Swords, safes and shotguns: Magnet fishing in Black Country canals
What exactly is lurking beneath the dark waters of our Black Country canals?
Well, the Hargood family can tell you; they managed to drag up two shotguns in just two days from canals only round the corner from their home.
The family-of-five have managed to build up quite the metal treasure trove since beginning their new hobby just last week.
Among their finds is a shotgun, a sword, the end of a double-barrelled gun, four mountain bikes, a safe door, a 20mph speed limit sign, a mobility scooter and the frame of a Suzuki motorbike.
They've even built up quite the YouTube following, with the video of 12-year-old McKenzie finding the shotgun last week jumping to nearly 5,000 views almost overnight.
WATCH: Shotgun 'fished' out of canal
Father Scott Hargood, a carer, said he first decided to have a go at magnet fishing after watching another family trying the hobby on YouTube.
The sport involves throwing a small but powerful magnet far into the canal, and pulling it slowly across the bed back towards the wall.
Small nails, bolts and key rings automatically fix onto the circular magnet, but the bigger, heavier items often take one or two goes to pull out.
"We do it because every day is different," Scott said.
"You have no clue what you're going to pull out. It could be something huge, or it could be nothing.
"It's the mystery, that's what we love."
But is there an element of danger involved?
The parents of the trio have been criticised by keyboard warriors after letting their young sons handle a shotgun they found in the water, after police later told them it was loaded.
Scott said he is always careful to keep a close eye on his boys while fishing.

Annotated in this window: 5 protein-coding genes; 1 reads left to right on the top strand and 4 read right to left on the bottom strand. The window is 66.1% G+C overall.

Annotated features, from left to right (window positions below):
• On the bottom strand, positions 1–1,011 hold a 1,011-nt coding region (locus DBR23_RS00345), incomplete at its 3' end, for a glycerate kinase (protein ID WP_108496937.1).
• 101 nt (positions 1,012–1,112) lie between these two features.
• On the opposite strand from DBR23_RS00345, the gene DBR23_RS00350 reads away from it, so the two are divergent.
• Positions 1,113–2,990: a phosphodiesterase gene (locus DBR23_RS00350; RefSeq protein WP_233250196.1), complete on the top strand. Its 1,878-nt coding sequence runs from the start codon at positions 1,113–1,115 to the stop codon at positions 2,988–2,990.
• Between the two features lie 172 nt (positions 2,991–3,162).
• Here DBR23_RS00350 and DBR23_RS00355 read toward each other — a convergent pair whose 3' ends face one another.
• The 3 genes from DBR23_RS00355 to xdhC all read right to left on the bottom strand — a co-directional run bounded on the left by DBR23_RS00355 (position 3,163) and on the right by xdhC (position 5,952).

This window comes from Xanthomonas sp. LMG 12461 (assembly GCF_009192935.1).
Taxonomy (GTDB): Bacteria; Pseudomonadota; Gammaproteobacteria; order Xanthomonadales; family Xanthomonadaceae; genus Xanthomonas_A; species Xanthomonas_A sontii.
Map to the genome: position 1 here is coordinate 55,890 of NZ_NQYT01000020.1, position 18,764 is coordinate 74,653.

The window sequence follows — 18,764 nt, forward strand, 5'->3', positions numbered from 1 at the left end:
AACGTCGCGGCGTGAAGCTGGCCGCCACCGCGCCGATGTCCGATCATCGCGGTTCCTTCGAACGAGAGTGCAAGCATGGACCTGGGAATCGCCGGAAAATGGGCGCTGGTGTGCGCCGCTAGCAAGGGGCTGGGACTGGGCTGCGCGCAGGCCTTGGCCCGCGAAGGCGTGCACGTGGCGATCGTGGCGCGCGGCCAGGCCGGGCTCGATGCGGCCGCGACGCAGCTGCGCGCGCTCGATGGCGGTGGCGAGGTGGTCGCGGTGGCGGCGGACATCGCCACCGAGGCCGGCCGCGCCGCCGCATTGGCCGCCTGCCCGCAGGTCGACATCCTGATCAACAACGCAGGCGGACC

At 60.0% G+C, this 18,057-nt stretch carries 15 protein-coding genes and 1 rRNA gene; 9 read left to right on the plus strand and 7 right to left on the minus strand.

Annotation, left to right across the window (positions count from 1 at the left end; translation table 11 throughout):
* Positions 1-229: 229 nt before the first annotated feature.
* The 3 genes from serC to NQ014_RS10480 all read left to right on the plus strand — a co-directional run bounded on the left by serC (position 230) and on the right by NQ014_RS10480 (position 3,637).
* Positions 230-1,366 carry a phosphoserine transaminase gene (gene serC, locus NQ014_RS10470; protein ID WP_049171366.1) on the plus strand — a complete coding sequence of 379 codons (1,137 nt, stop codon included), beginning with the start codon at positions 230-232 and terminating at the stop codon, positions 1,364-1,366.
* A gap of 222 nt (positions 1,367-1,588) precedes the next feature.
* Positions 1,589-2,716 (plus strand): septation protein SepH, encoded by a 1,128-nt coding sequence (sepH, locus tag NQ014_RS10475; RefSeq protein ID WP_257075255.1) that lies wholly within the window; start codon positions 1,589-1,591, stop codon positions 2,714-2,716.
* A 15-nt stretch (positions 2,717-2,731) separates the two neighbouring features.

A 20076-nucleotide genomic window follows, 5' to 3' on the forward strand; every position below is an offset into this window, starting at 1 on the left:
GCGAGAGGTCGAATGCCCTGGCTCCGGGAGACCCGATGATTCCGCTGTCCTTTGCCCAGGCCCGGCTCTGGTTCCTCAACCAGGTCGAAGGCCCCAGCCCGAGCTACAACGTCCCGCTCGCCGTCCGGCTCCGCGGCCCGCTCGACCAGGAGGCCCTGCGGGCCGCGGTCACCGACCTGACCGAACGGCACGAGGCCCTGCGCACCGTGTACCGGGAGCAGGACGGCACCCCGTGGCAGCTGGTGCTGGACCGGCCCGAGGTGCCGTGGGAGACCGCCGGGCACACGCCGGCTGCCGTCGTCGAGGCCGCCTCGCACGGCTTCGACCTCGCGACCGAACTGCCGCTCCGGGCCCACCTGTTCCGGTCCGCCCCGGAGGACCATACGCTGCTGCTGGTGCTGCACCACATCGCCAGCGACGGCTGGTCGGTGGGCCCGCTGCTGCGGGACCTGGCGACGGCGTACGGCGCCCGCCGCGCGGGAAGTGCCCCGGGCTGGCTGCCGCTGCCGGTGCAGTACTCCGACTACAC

"I'd never let them do it without wearing gloves," he added.
"You don't know what is in the canal. And I don't like seeing the really smaller kids doing it."
His lads clearly love their new hobby, scrambling to have a go with the small £25-each magnets to see what they can find in the water.
The eldest two, McKenzie and 14-year-old Logan, are competing over who can find the biggest and best shotgun.
The youngest, 10-year-old Finley, swings the homemade grapple hook (a small hand rake duct-taped to blue rope) in preparation for a large find.
Their mother, Mary Hargood, has to use crutches and is usually behind the camera, filming the boys as they unveil their discoveries.
Has anyone had a problem with what they do? Absolutely not, said Scott.
Locals walking past are usually pleased to see someone emptying the canals of rubbish that can damage boats.
"People walking past, they're so friendly. We always get rid of everything we find safely, and we wash down the path of any mud as well."
- Watch what the Hargood family get up to via their Youtube channel.